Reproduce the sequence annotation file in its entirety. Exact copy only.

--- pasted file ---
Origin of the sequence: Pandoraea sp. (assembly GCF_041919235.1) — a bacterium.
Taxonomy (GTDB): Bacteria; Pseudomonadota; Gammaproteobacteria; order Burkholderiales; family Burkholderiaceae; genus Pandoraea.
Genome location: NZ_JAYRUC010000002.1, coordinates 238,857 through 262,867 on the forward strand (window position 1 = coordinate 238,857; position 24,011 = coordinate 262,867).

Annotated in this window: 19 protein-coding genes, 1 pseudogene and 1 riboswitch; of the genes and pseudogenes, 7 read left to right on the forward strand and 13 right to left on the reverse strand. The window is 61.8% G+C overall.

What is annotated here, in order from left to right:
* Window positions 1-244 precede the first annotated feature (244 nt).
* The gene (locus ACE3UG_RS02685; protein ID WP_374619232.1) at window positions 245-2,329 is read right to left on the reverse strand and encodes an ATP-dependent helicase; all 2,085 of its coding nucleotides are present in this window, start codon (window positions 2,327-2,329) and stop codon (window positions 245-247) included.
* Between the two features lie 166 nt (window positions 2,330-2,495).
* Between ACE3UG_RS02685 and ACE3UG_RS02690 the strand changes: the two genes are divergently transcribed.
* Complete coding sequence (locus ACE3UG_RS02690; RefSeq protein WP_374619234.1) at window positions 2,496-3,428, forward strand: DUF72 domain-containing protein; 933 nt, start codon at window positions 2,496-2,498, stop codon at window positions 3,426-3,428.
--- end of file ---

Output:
Origin of the sequence: Pandoraea sp. (assembly GCF_041919235.1) — a bacterium.
Taxonomy (GTDB): Bacteria; Pseudomonadota; Gammaproteobacteria; order Burkholderiales; family Burkholderiaceae; genus Pandoraea.
Genome location: NZ_JAYRUC010000002.1, coordinates 238,857 through 262,867 on the forward strand (window position 1 = coordinate 238,857; position 24,011 = coordinate 262,867).

Annotated in this window: 19 protein-coding genes, 1 pseudogene and 1 riboswitch; of the genes and pseudogenes, 7 read left to right on the forward strand and 13 right to left on the reverse strand. The window is 61.8% G+C overall.

What is annotated here, in order from left to right:
* Window positions 1-244 precede the first annotated feature (244 nt).
* The gene (locus ACE3UG_RS02685; protein ID WP_374619232.1) at window positions 245-2,329 is read right to left on the reverse strand and encodes an ATP-dependent helicase; all 2,085 of its coding nucleotides are present in this window, start codon (window positions 2,327-2,329) and stop codon (window positions 245-247) included.
* Between the two features lie 166 nt (window positions 2,330-2,495).
* Between ACE3UG_RS02685 and ACE3UG_RS02690 the strand changes: the two genes are divergently transcribed.
* Complete coding sequence (locus ACE3UG_RS02690; RefSeq protein WP_374619234.1) at window positions 2,496-3,428, forward strand: DUF72 domain-containing protein; 933 nt, start codon at window positions 2,496-2,498, stop codon at window positions 3,426-3,428.